To compound the problem that some have with these emerging methods of instruction, there are new tools for learning that must be introduced. These tools are all in the form of new technology that enables or enhances the shift in education. This requires educators to travel away from the lectern, the chalkboard, the overhead and the rows, and the front of the classroom. That is difficult for these are the very things that formulate the comfort zones that many refuse to leave.

The biggest threat however is the self-image many educators have. They have been programmed by decades of previous teachers to hold fast to the belief that they are the keepers of content. They are experts in their areas. They are the masters of their domain (Seinfeld episode not withstanding). The internet and its easy access have changed that forever. Technology has changed the self-image that many educators have had. There are even some educators who buy into the myth that someday teachers will be replaced by technology. For some this goes beyond discomfort to actually threatening one’s self-worth and livelihood.

For many educators the use of new methodologies and the technology to utilize these methods are very foreign. Employing them will require change. This change requires more education, more training, different attitudes, and a different self-perception. Educators will need to advance from not just content experts, but to facilitators, or moderators, or guides. These are different roles for educators. It is not the understanding of the role that many had when they entered the profession. All of this is very uncomfortable. Too many will have to leave their zones. This is not limited to teachers. Administrators, parents, and even students have their comfort zones in today’s education system. We all are invested in our comfort zones, even when we are pointing to others demanding that they leave their zones.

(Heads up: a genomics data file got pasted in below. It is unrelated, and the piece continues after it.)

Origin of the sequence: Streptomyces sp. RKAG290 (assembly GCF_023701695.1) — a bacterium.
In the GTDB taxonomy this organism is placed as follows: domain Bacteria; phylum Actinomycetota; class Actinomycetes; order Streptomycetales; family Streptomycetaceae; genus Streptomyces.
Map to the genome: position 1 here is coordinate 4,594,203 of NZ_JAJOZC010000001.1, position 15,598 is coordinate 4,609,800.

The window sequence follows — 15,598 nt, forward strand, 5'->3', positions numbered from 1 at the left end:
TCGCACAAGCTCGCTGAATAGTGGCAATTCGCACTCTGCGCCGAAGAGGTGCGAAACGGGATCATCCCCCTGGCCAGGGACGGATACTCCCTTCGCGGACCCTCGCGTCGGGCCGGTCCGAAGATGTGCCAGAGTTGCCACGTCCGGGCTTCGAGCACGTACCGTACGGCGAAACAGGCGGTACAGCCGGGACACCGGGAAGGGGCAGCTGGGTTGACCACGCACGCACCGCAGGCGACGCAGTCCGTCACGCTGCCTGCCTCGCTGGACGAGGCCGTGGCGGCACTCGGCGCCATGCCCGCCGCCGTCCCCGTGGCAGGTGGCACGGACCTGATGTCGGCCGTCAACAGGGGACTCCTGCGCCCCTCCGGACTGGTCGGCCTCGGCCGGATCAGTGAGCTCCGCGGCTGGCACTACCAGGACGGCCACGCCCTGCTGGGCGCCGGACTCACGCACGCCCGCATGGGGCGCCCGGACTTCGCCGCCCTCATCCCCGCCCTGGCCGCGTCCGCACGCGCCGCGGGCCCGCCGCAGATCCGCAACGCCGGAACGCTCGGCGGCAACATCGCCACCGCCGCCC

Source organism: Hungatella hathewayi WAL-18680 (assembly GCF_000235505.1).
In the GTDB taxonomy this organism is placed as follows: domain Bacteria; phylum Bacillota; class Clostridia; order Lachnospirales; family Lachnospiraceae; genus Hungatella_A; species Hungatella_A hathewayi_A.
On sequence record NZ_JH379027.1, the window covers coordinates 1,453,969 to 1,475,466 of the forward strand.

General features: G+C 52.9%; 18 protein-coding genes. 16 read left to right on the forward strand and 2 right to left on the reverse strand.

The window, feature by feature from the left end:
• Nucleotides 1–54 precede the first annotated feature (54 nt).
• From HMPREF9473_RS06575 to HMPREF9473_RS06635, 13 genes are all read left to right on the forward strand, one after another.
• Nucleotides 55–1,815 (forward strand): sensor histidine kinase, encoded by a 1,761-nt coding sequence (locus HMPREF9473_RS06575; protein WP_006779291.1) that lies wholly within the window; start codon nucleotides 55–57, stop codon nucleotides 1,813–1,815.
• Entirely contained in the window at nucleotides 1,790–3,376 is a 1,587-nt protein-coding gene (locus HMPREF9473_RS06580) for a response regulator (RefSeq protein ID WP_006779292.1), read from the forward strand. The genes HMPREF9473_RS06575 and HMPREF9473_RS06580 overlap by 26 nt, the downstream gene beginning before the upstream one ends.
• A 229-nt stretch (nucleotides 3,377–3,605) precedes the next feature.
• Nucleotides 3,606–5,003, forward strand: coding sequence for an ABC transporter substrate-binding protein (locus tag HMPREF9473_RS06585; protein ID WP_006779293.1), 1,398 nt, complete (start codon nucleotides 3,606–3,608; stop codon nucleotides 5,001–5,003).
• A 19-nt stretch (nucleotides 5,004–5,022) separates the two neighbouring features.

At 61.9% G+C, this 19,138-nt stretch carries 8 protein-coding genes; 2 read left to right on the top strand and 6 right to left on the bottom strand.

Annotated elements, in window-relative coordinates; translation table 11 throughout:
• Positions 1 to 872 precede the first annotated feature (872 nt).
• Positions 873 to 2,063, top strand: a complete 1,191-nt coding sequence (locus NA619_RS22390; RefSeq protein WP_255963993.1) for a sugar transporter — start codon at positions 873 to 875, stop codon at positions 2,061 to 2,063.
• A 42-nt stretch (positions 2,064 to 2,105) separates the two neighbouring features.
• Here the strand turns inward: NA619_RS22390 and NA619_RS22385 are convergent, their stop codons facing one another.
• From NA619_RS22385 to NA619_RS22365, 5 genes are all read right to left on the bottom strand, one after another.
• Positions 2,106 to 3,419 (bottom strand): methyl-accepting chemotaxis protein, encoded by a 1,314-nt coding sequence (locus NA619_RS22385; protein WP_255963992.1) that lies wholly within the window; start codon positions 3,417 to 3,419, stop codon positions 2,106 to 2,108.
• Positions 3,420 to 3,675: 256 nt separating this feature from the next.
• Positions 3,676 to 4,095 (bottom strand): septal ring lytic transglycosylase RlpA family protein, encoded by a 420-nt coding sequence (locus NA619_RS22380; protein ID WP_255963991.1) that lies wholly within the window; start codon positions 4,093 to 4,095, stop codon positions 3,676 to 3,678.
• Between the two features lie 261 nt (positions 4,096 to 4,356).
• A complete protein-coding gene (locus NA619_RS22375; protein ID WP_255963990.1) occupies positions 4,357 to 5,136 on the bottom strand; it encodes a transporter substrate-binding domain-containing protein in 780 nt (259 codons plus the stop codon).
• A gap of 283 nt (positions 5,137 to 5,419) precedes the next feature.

Change in the education system must happen, if we expect different outcomes for our children. How do we do that with so many uncomfortable alternatives? We need to educate the educators. Comfort zones are obstacles to reform. We need to make professional development an integral part of the educator’s profession. Pedagogy and technology tools for learning need to have a balance in discussions. These are the reform discussions educators should be having for real reform. We cannot be sidetracked with the labor, tax, and accountability issues pushed forward by politicians who would refuse to judge themselves by the same standards they want to force on educators.

I love my pizza and wine on a Friday evening, as I sit in front of the TV. If tomorrow however, the doctor told me that my self-described, comfort zone has become a detriment to my health, and that I must change things or possibly die before my time, then my comfort zone is no longer comfortable. It is time to get comfortable with some other set of things. That is the state of education today. It is a change-or-die situation. We are running out of time for people to ease out of their comfort zones. We need to prioritize professional development. We need to make everyone comfortable with learning. That should be the only comfort zone for students and educators.